An opening scene of death and abandonment in the rain, rain, rain of 1993 Galway . . . the same ordinary-guy detective, Cormac Reilly (very much in the mold of Jane Harper’s Aaron Falk), embroiled in a cold case twenty years later in Galway . . . a stink of police corruption and Catholic misdeeds in the “dark heart of Ireland,” as the blurb for The Ruin puts it . . . all of this filled me with pre-reading dread. I’m not against convention, even cliché, in crime fiction, for the genre is one of reassuring tropes, but debut author Dervla McTiernan’s much hyped novel seemed destined to be a yawn. Instead The Ruin is a sparkling, assured surprise package: fulsome characters, a complex and clever plot that drags one onward, deftly styled prose, and locales one can see and smell. The familiar themes of justice and evil across the decades nonetheless impacted me; I found myself quite moved. So . . . start on the first page and I guarantee you’ll be grabbed and transported.
The first in a dystopian trilogy, Prometheus Rising begins in a Britain of sealed cities and barbaric Outer Areas. Adama, a doctor, finds himself outside London and soon embarks on a quest to find his old love through bloody battle. The concept, whilst not fully fresh, is a beguiling mix of futurism and archaism, and the many battle scenes are vigorously and effectively drawn. The settings, in classic rural British sites, are evocative. The author’s pacing is so assured that it took me half the book to realize why it failed to fully engage, and I think there are two reasons. Firstly, clunky prose glitches occur often enough to annoy, and secondly, the overall earnest, portentous voice never rings quite true. Overall, I’d recommend this for dystopian fiction fans, with caveats.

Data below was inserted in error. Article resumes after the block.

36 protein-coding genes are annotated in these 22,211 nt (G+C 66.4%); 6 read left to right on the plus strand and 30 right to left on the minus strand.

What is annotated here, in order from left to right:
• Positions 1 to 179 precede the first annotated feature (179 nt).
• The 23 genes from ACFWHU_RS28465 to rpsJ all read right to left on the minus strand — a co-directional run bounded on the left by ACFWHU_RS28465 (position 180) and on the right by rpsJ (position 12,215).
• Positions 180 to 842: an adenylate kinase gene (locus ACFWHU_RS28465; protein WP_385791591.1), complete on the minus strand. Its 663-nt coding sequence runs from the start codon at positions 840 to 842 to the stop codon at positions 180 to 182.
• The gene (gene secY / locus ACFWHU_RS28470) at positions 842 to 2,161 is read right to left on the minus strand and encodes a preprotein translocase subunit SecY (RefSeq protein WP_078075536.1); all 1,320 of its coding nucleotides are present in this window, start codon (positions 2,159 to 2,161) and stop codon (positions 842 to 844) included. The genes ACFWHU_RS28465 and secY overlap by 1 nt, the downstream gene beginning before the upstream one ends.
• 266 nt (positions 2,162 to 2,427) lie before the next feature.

Mancunian band James’s fifteenth album, “Living in Extraordinary Times,” came out a while ago and I ordinarily would not go back so far, but the city of Melbourne was recently graced with their presence. Their show was one of the most stunning in my recent memory and I’m compelled to bring your attention to this release, exploding with every emotion from rage to lust/love to compassion. James straddle anthemic rock, gorgeous pop melodies, chugging distortion, and strident choruses. Singer Tim Booth is a brilliant lyricist and here he is at his sublime best. Every track is a winner but let me single out the closer from their concert, which had the entire audience swooning and swaying to a lovely paean to human diversity, singing along to “There’s only one human race / Many faces / Everybody belongs here.” You only live once: experience James here at their best.